Kubilius backs EU’s disputed duo
Lithuanian Prime Minister Andrius Kubilius has claimed the leadership position of Germany and France “is not a bad development.”
Kubilius told Austrian daily Die Presse today (Mon): “I don’t think it is a bad development that France and Germany take leading roles trying to solve this crisis. Solving crises needs new ideas and leadership. (…) We need a strong, consolidated Europe which is able to act.”
Kubilius added: “Power will soon move from the federal capitals to Brussels. We must not be afraid of this.”
The politician’s statements come as European Union (EU) government leaders and opposition party chiefs are at odds over whether the importance of the European Commission (EC), which is based in Brussels, Belgium, should increase as some of the Eurozone’s 17 members experience immense financial difficulties.
Austrian People’s Party (ÖVP) Foreign Minister Michael Spindelegger said at the weekend Europe must act in a better coordinated and united way in today’s globalised world to determine its position in global economics. “The European Commission must be strengthened,” he said.
Kubilius’ support for the disputed leadership roles of France and Germany among the EU-27 comes shortly after former Italian Prime Minister Romano Prodi claimed that large European countries were solely concerned with their own interests. “Germany and France aren’t the engines of the European integration anymore. Who is taking responsibility for European interests? No one does,” he told Austrian weekly profil.
Former ÖVP Foreign Minister and Chancellor Wolfgang Schüssel defended the criticised countries. “There are several excellent politicians (in Europe) like Angela Merkel and (French President) Nicolas Sarkozy. (…) I have always been a huge fan of Angela Merkel and I am even more so today,” he said a few days ago.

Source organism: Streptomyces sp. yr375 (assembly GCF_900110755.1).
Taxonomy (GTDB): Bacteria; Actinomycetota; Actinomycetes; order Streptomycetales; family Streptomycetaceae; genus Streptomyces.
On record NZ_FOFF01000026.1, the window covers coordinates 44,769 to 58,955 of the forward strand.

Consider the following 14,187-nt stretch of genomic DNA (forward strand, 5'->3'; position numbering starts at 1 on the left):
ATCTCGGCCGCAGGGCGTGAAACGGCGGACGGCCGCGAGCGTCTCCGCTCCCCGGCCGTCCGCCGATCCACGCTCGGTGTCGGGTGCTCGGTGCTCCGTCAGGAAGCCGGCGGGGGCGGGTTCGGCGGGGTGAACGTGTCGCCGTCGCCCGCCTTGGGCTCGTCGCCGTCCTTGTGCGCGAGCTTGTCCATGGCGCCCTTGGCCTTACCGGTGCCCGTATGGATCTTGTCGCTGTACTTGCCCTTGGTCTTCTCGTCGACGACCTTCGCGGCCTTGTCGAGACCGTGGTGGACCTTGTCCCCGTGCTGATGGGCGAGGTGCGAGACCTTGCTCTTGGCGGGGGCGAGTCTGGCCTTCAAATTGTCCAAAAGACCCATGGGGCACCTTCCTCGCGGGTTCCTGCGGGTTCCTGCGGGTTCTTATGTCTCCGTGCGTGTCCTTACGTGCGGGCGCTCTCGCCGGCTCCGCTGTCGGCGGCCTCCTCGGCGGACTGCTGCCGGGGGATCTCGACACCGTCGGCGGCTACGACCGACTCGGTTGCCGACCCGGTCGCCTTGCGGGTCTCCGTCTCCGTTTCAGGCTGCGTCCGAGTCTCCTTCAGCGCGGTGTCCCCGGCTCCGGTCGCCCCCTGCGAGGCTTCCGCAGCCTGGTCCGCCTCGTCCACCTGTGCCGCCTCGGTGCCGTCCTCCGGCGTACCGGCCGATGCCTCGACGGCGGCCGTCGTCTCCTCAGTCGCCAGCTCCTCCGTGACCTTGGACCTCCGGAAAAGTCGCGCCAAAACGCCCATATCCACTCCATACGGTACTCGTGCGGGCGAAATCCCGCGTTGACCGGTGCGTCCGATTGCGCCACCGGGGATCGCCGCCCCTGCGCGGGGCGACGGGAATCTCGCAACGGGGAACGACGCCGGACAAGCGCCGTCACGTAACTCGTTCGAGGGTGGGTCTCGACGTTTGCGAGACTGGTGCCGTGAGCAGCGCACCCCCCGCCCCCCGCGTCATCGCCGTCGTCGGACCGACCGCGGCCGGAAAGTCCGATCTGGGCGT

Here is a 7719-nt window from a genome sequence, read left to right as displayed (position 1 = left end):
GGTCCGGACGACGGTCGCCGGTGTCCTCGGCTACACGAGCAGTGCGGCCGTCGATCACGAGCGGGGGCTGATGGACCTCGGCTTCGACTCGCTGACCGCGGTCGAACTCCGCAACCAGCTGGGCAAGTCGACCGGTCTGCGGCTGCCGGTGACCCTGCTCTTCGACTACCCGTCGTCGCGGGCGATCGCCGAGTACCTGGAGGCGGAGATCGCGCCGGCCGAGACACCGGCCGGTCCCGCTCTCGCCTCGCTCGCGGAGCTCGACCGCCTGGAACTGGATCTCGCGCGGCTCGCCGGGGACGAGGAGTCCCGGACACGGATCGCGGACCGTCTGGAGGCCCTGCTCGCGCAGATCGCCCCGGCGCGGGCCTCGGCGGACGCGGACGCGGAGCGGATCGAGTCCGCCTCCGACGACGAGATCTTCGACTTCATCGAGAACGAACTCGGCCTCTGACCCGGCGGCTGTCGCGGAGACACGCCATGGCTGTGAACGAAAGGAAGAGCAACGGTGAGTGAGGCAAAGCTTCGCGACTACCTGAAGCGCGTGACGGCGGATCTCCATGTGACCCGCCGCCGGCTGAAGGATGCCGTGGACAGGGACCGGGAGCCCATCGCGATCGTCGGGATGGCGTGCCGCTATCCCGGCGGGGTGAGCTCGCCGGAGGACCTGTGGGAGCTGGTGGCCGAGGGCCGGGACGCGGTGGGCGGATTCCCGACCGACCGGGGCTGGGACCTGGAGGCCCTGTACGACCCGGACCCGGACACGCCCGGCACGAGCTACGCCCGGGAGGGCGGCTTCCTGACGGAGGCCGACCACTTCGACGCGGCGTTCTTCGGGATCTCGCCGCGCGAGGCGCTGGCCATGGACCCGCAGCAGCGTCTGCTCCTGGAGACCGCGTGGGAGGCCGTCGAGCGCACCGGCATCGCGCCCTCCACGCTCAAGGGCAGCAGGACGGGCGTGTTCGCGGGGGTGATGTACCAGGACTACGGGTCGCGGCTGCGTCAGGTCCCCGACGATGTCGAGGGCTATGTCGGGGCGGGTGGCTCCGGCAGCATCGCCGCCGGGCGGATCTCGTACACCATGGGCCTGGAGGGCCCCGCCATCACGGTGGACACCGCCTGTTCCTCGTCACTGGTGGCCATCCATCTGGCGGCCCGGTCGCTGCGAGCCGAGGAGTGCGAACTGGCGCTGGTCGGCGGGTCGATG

Kubilius stressed today his country “is not afraid of global competition.” The head of the Lithuanian Christian Democrats told Die Presse: “We want to be a dynamic country. (…) We had to lower our economic predictions due to the troubles in southern Europe. We are now expecting a growth of just 3.5 per cent in 2012.”
The International Monetary Fund (IMF) said in September the gross domestic product (GDP) of the Eurozone would increase by 1.1 per cent from 2011 to next year. The organisation initially predicted an improvement of 1.8 per cent. Lithuania is not part of the Eurozone. The Baltic country accessed the EU in 2004.
Asked how his country planned to tackle the issue of high emigration numbers, Kubilius said: “The Baltic region’s economic strength is still weaker than the European average. I think it is not unusual that people hope for a better future abroad. There are many countries which have experienced this – Portugal and Ireland, for example.”
Economists have also warned Austria that it would keep failing in persuading scientists, researchers, university lecturers and high-skilled workers to settle in the country due to a lack of immigration, healthcare, labour regulations and the public pension system. The government coalition – formed by the Social Democrats (SPÖ) and the ÖVP recently introduced a points system called Red White Red Card (RWR Card, Rot-Weiß-Rot Card) which considers aspects like immigrants’ age, profession, work experience and whether an Austrian firm plans to hire them or not. The coalition said the RWR Card would positively influence migration to Austria whereas many experts claimed that the step was long overdue and maybe too late.
Institute for Advanced Studies (IHS) chief Bernhard Felderer told magazine profil in May: “Austria must invest a lot into the education of poorly skilled immigrants these days. We would have saved much money had we created clear immigration policies 30 years ago.”
The economist added: “Keeping people from the new EU member countries from looking for work (in Austria) is one of the biggest stupidities of Austria of all times.”
Austria came 18th among 59 investigated countries in the International Institute for Management Development’s (IMD) World Competitiveness Yearbook (WCY) 2011. The alpine country, which joined the EU in 1995 and the Eurozone in 2002, reached 14th place one year earlier. Hong Kong topped the most recent WCY. Sweden was the best European country in fourth place.
Felderer said in September that the Austrian economy would grow by only 1.3 per cent from 2011 to 2012. IHS research suggested a GDP increase of 2.1 per cent in July. The Institute for Economic Research (WIFO) warned that the domestic economy would increase by only 0.8 per cent in 2012. It initially saw an improvement of 1.8 per cent. Felderer and WIFO head Karl Aiginger said now was the “final chance” for reforms.